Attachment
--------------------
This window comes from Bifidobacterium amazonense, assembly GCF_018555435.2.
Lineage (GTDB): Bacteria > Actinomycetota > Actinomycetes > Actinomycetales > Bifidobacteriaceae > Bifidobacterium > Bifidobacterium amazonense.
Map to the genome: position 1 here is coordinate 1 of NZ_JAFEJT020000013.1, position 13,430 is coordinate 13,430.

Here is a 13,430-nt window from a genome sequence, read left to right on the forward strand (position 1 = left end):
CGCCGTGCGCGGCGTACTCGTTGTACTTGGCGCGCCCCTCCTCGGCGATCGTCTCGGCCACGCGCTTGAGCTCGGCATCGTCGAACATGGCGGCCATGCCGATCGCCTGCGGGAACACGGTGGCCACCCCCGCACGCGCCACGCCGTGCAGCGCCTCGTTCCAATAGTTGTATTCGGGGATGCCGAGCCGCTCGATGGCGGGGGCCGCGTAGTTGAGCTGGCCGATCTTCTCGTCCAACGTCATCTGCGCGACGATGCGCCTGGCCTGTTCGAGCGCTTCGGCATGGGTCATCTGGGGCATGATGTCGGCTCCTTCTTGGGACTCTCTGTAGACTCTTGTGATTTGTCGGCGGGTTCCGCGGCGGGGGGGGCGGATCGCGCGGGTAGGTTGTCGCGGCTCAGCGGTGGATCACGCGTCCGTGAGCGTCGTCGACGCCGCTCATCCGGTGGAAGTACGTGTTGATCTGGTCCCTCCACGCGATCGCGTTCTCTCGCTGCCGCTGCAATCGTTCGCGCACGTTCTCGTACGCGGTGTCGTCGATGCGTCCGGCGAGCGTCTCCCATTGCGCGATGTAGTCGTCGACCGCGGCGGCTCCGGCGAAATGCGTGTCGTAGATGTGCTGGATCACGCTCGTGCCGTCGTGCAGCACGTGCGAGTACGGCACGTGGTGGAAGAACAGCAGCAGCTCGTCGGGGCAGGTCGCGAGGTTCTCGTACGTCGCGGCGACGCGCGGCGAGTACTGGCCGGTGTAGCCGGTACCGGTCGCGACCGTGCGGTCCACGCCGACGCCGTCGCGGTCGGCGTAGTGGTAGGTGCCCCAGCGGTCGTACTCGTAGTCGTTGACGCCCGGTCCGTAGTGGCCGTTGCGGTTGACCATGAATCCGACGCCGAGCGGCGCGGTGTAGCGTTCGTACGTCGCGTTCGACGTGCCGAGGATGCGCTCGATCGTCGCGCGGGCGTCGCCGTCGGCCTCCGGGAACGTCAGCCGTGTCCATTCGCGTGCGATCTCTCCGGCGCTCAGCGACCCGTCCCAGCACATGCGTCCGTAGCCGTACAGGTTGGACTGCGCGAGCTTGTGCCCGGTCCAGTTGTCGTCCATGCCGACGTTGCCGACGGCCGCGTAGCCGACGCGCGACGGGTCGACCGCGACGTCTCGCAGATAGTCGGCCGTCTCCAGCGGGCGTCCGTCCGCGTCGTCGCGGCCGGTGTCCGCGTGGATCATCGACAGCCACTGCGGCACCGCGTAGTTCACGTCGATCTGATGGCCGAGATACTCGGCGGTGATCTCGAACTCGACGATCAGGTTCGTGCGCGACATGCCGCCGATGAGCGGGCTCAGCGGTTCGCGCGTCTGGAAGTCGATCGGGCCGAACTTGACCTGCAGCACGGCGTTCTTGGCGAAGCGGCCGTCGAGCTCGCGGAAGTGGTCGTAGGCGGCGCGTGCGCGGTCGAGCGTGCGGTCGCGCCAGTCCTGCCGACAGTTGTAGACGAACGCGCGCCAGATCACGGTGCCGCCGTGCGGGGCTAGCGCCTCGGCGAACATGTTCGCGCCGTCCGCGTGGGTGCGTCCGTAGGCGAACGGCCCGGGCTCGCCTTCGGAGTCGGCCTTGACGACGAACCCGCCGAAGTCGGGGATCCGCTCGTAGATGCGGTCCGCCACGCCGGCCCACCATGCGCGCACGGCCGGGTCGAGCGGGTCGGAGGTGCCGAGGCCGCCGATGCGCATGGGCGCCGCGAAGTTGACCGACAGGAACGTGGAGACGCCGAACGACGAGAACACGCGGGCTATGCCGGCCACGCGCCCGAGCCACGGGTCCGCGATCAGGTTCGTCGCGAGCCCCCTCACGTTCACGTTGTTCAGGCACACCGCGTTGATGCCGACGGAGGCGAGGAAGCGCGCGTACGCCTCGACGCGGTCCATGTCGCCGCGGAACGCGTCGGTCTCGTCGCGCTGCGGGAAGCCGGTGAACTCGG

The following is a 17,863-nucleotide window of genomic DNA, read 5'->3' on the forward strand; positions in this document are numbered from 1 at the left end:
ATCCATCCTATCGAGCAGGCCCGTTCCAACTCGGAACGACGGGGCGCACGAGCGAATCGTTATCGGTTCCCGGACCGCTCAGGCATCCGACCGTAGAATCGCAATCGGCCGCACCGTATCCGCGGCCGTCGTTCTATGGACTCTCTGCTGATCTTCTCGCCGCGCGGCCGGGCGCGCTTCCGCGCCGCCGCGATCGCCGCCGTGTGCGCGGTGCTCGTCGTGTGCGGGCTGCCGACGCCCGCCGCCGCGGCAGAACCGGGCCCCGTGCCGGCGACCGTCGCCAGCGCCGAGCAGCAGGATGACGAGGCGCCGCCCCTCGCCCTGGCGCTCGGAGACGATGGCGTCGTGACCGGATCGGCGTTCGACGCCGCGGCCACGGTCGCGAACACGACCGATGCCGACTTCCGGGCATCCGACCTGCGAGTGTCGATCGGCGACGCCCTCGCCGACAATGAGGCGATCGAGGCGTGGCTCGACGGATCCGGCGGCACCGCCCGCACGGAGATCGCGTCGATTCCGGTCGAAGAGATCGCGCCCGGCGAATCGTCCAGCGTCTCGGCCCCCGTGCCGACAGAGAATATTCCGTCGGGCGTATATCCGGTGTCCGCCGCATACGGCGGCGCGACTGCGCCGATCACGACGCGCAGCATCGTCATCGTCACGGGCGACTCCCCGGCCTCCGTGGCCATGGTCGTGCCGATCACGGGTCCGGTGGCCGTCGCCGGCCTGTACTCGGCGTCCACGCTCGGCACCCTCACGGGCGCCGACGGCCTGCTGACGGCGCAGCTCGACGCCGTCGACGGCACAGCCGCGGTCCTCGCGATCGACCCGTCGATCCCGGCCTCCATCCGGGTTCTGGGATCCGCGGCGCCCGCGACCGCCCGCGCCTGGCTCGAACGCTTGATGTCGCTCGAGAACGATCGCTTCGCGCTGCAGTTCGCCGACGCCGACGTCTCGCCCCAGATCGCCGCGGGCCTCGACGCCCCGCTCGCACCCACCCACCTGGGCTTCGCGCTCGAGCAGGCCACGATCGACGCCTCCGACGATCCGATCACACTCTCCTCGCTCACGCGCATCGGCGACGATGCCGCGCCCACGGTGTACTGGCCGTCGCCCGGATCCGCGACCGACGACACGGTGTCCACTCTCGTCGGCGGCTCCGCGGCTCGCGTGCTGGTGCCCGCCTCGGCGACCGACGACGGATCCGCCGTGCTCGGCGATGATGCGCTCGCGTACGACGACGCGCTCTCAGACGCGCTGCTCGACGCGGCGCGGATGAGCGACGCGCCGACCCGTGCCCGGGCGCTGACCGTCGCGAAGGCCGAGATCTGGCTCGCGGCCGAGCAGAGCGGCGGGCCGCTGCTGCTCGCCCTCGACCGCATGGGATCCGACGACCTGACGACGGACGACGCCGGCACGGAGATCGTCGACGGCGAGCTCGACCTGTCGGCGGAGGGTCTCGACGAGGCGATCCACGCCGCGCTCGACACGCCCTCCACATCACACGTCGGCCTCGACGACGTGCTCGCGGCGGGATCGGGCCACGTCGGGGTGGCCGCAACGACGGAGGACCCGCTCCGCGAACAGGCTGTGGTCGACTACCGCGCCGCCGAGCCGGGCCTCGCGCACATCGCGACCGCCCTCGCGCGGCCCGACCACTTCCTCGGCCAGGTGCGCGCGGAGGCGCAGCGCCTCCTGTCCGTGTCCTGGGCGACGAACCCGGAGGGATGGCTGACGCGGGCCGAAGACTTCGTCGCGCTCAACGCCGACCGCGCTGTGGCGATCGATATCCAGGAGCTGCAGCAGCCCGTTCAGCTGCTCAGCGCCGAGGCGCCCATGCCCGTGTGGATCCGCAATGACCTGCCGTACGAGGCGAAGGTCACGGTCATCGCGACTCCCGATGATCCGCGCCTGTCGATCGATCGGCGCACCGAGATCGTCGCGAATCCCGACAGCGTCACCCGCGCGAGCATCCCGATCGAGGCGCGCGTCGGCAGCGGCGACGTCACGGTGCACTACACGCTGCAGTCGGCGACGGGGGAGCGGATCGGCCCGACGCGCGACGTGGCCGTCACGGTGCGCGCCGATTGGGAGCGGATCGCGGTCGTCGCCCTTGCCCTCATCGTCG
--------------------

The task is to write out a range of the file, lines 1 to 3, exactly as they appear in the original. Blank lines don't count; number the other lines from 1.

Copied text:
This window comes from Bifidobacterium amazonense, assembly GCF_018555435.2.
Lineage (GTDB): Bacteria > Actinomycetota > Actinomycetes > Actinomycetales > Bifidobacteriaceae > Bifidobacterium > Bifidobacterium amazonense.
Map to the genome: position 1 here is coordinate 1 of NZ_JAFEJT020000013.1, position 13,430 is coordinate 13,430.